The New York bar is asking the national bar to evaluate its legal education standards with a view toward “enhancing clinical work and supervised activities such as meeting with clients inside and outside the clinical setting and in court,” according to the NYLJ.
“Legal education should have more of an emphasis on making sure graduates are ready to practice law,” New York State Bar President Vincent E. Doyle III told the NYLJ. “It is something that has been de-emphasized, and it shows. Our research and our own experience show that graduates are less prepared to practice law.”
Here’s a WSJ report last month by our own Patrick Lee about how some law schools are answering the call to emphasize the practical over the theoretical.
Richard A. Matasar, dean and president of New York Law School, agrees with the view that graduates need to be more practice ready, the New York Law Journal reports.
“There is going to be a push toward more practice readiness at most law schools,” he said. “It is driven by the market. We need to send our graduates out in a way that makes them more effective, and the schools recognize that.”

Thursday, August 4, 2011

ACLU might sue over law limiting teachers' Facebook use

ACLU might sue over law limiting teachers' Facebook use
By Brendan Sasso

The American Civil Liberties Union of Eastern Missouri is considering suing the state over a new law that prohibits teachers from sending private message to students on social-networking sites such as Facebook.

"I do think there are First Amendment issues with the law," said Tony Rothert, legal director for the ACLU of Eastern Missouri.The Amy Hestir Student Protection Act, signed into law last month by Gov. Jay Nixon (D), bans teachers from establishing an Internet site "which allows exclusive access with a current or former student."

GOP State Sen. Jane Cunningham, the author of the law, said it is designed to prevent teachers from having inappropriate contact with students. She also noted the law defines a "former student" as a person who is 18 years of age or younger, who has not graduated.

Cunningham told The Hill she wants to encourage teachers to help students outside of the classroom, but an epidemic of sexual misconduct by teachers in Missouri and around the country convinced her of the need to keep teacher-student communications public.

According to Cunningham, many inappropriate relationships between teachers and students begin with private electronic communications.

She said the law is not intended to prevent teachers from establishing social-media profiles or even from being "friends" with students on social sites — only from sending them private messages.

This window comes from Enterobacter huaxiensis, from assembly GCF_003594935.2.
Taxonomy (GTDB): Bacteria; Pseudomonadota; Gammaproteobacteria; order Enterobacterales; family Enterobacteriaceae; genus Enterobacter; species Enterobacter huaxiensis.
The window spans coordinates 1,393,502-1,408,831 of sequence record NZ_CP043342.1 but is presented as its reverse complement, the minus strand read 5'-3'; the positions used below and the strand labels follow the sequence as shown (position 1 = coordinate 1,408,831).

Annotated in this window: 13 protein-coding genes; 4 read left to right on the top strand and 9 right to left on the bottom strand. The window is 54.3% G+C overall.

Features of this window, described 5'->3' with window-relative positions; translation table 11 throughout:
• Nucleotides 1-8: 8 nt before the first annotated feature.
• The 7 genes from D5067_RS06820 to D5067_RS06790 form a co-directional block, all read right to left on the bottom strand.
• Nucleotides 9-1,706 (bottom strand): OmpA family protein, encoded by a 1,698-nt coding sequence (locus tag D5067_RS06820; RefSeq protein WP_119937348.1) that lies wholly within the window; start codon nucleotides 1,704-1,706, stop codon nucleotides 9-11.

"A good teacher who is really working with a student in an appropriate way, they are going to welcome parents and department heads being able to see the good work they're doing," Cunningham said.

Rothert of the ACLU said the way the law is written, it might prevent teachers from even establishing Facebook accounts.

"The law is much broader than what it's supposed to do," Rothert said.

Even if the law is rewritten to ban only private communications between students and teachers, Rothert said he would still be concerned that it violates the First Amendment's free-speech protections.

"I think the people who wrote the law don’t understand how Facebook works, or more broadly, how the Internet works," Rothert said.

According to Rothert, any measure that curbs free speech must be narrowly tailored to address a problem.

"It's fairly easy to conceive of ways that this could be much more narrow," he said.

Facebook is also investigating the legality of the law.

"Every day, there are more stories of innovative teachers using social networks as a valuable educational tool — from answering simple homework questions online to helping identify bullying," a Facebook spokesman said. "It is imperative that this law does not limit schools' and teachers' ability to use technology in this way to educate Missouri's children, and we are working with the education and legal communities to investigate."

The law requires school districts to create rules for the use of other "electronic media" that are at as least as stringent as the rules for social-networking sites.

Rothert said this provision might ban emails or text messages between students and teachers.

Rothert said he hopes to convince the legislature to revise the law or to work with school districts to implement the requirements in ways that do not infringe upon the First Amendment rights of teachers and students.

But if those efforts fail, Rothert said, the ACLU is prepared to go to court over the issue.